Sometimes life leads you to a choice. The poem “The Road Not Taken” by Robert Frost comes to mind. Those famous few lines everyone seems to remember:
Two roads diverged in a wood, and I–
I took the one less traveled by,
And that has made all the difference.
I stood there at the proverbial fork in the road for a long time. Toying with which path to take. Counting the cost of each. And then, after all my contemplation and with seemingly little more assuredness than the day I first came to the fork, I chose.
I wondered, “Did I make the right choice?”
I had left so much behind at that fork in the road and it seemed the farther I walked down this new road the more I cast all things familiar to the side. Often I missed these things.
Again, “Did I make the right choice?”
I looked back and saw friends who were still there trying to decide or had taken a the other road. People I loved. Holding on to the things I once loved but had now let go.
“Did I make the right choice?”
The farther down the road I walked, the more I realized how solid it was. It is a good road. Farther still and I realized the things I had missed were more than replaced by things I would never have to give up. Wonderful things. Eternal things.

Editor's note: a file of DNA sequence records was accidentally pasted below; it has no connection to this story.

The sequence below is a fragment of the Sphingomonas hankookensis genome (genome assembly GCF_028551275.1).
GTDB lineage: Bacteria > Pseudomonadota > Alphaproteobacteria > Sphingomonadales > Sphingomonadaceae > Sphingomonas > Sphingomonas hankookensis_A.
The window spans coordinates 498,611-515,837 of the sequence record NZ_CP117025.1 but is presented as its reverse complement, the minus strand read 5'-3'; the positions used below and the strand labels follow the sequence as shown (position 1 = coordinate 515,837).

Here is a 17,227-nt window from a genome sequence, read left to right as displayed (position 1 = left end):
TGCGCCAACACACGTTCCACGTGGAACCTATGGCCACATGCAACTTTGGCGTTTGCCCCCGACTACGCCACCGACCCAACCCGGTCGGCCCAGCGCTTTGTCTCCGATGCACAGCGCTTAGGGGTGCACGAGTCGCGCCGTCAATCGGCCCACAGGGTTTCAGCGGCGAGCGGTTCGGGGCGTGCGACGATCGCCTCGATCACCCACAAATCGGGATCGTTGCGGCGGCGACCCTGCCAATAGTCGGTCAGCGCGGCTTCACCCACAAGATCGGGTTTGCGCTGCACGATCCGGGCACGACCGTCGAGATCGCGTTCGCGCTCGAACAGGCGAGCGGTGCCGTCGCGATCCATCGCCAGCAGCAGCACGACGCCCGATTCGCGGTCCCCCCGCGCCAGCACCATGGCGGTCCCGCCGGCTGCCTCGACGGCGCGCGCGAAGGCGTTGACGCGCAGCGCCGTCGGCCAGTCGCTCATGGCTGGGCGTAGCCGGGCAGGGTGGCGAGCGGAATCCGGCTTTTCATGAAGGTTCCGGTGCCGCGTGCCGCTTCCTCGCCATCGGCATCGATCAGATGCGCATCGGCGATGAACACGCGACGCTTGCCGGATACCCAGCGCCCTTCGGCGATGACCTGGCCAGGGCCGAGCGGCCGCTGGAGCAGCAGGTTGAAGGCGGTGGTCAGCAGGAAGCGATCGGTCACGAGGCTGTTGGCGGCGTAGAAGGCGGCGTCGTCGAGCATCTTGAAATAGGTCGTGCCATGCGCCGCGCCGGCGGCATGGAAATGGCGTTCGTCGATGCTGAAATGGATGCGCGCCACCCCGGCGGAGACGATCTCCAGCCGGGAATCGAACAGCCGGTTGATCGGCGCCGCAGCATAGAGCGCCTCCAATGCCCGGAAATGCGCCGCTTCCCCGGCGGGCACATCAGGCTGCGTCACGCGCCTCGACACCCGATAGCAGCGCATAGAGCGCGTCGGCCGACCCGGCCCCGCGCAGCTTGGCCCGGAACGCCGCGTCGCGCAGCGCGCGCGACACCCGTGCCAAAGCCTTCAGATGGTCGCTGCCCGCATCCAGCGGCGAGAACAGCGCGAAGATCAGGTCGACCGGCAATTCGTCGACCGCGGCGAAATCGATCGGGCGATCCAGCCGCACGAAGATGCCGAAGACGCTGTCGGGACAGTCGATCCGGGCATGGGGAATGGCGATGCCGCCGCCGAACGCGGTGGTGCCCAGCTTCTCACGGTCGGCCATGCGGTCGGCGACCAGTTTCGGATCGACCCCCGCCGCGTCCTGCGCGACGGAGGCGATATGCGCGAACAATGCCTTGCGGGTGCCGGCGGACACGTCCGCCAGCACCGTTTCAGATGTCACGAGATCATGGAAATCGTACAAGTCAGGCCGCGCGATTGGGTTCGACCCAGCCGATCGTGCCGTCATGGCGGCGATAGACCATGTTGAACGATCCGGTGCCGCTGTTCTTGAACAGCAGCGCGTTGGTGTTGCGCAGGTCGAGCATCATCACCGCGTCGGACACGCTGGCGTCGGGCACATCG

With each step my love for the road and the things it offered grew as my love for things of the past dwindled. Yet, my love for the people at the fork and on the other road did not dwindle. It grew. There was an aching desire for them to also take this road.
“It’s the right choice.”
I realize now that I didn’t really choose the road. The Road chose me.
He chose to give us birth through the word of truth, that we might be a kind of firstfruits of all he created. – James 1:18
Enter through the narrow gate. For wide is the gate and broad is the road that leads to destruction, and many enter through it. But small is the gate and narrow the road that leads to life, and only a few find it. – Matthew 7:13-14